Meet Demetrio, a hapless servant who’s primary value is that he’s fluent in twenty languages, and Art Du’Detu, a mute kitchen servant with clever and independent mind. These two are caught up in a great adventure when a princess slips Art a note amidst a pirate attack on their ship.
Lord Vader (Zhǔ de fùqīn) emerges like a black ghost through the billowing smoke of residual canon fire after his massive, 150-gun Imperial Chinese warship, the Star Chaser, overtakes a English rebel frigate. The black-clad samurai is flanked by an elite fighting force of white-armored, kabuki-masked pirates called Fēngyún. They make short work of their enemies.
There’s nothing more fun than re-imagining classic characters in new situations. First up is the original Star Wars as it would’ve played out in the high seas in the 1700s.
Above is Privateer Han Solo and his hairy first mate, Lou Bacca, protecting their ship, Her Majesty’s Falcon–the swiftest ship in all of the seven seas (“She’s faster than a thousand of the Queen’s falcons,” Han boasts).
“Yo, ho! Yo, ho! A pirate’s life for me.”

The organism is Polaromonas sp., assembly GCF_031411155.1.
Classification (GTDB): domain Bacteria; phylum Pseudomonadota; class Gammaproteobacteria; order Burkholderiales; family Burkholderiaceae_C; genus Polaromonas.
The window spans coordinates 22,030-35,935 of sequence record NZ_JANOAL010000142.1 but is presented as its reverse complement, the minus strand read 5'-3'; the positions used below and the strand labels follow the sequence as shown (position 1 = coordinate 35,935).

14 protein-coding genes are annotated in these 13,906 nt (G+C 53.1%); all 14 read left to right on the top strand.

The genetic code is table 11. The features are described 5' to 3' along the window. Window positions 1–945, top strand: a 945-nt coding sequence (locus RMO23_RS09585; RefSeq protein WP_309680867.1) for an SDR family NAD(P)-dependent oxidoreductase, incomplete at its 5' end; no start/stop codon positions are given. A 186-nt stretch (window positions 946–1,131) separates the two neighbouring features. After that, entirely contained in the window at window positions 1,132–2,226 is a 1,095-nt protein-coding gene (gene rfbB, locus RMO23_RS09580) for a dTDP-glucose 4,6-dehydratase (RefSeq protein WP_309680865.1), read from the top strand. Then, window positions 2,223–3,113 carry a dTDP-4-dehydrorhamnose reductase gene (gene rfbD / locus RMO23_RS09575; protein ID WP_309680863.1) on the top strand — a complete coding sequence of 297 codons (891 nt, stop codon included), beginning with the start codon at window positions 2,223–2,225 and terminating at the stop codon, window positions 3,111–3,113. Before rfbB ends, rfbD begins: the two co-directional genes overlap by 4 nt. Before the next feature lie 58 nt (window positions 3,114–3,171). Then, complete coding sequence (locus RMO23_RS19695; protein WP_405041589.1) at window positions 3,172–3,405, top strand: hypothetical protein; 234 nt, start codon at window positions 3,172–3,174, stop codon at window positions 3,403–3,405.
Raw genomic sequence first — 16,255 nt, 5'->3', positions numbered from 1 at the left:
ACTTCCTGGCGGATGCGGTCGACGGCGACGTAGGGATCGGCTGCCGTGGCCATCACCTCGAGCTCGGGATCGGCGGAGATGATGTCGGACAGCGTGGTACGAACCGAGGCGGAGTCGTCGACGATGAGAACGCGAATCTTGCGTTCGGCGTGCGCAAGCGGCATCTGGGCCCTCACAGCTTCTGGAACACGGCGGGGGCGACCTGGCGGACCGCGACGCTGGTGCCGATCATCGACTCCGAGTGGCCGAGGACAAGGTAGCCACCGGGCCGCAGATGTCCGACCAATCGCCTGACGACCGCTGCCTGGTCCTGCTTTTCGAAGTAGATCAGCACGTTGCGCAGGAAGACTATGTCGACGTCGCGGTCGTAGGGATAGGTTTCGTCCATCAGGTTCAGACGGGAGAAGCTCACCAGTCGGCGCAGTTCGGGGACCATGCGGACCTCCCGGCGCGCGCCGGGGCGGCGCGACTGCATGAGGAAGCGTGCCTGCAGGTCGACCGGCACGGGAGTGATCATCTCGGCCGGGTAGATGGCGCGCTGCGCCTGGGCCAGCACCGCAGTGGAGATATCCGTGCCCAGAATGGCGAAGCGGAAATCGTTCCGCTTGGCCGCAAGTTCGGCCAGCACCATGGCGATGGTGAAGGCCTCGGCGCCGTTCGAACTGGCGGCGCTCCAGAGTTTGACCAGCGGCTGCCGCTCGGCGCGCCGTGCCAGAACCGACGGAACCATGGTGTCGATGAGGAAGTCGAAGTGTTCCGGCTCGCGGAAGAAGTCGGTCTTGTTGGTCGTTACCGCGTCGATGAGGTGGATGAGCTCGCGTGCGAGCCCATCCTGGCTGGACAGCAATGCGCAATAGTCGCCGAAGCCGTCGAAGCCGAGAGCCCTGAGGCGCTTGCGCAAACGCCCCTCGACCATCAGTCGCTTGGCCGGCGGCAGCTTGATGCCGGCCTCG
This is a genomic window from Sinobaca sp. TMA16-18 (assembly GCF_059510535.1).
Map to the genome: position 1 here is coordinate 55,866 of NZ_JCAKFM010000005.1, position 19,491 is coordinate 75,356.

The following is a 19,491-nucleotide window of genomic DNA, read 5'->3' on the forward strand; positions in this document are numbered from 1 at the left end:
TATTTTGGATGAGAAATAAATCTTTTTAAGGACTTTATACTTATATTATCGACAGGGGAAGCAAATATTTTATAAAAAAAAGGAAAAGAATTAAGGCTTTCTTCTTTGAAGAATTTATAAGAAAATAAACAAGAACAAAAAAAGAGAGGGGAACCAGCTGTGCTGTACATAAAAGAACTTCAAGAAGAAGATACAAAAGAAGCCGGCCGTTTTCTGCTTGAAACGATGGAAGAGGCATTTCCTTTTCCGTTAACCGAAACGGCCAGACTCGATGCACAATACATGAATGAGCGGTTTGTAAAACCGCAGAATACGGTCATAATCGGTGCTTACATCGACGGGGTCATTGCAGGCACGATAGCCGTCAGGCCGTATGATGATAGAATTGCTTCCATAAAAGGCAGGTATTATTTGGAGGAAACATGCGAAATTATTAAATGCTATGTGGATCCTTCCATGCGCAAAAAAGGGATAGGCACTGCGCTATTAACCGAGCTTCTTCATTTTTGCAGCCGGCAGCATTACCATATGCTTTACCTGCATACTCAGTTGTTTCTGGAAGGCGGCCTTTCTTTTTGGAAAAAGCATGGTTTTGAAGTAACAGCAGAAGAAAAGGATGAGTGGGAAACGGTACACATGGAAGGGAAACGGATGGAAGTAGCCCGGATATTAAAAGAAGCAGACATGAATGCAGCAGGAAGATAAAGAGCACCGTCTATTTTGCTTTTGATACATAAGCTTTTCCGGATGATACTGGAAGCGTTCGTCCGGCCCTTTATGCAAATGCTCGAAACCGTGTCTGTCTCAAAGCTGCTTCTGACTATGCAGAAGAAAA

Few criminal activities have been as romanticized as pirating. Makes you wonder if in a hundred years kids will be singing songs about being in gangs. Wait, I think they already do… but I digress.
Above is Captain Flintlock in a story called “Skullduggery!” As you can see, he’s losing command of his ship and his signature gun, but not for long! Captain Flintlock’s name and reputation doesn’t just come from his weapon of choice (his real name is Hubert Corbinoff, a name no respectable pirate captain would keep), but for his fiery temper and explosive nature. It is rumored that he once commanded a ship where the entire crew turned against him, but when that ship arrived in port Captain Flintlock was the only one to disembark. The crew was never seen again.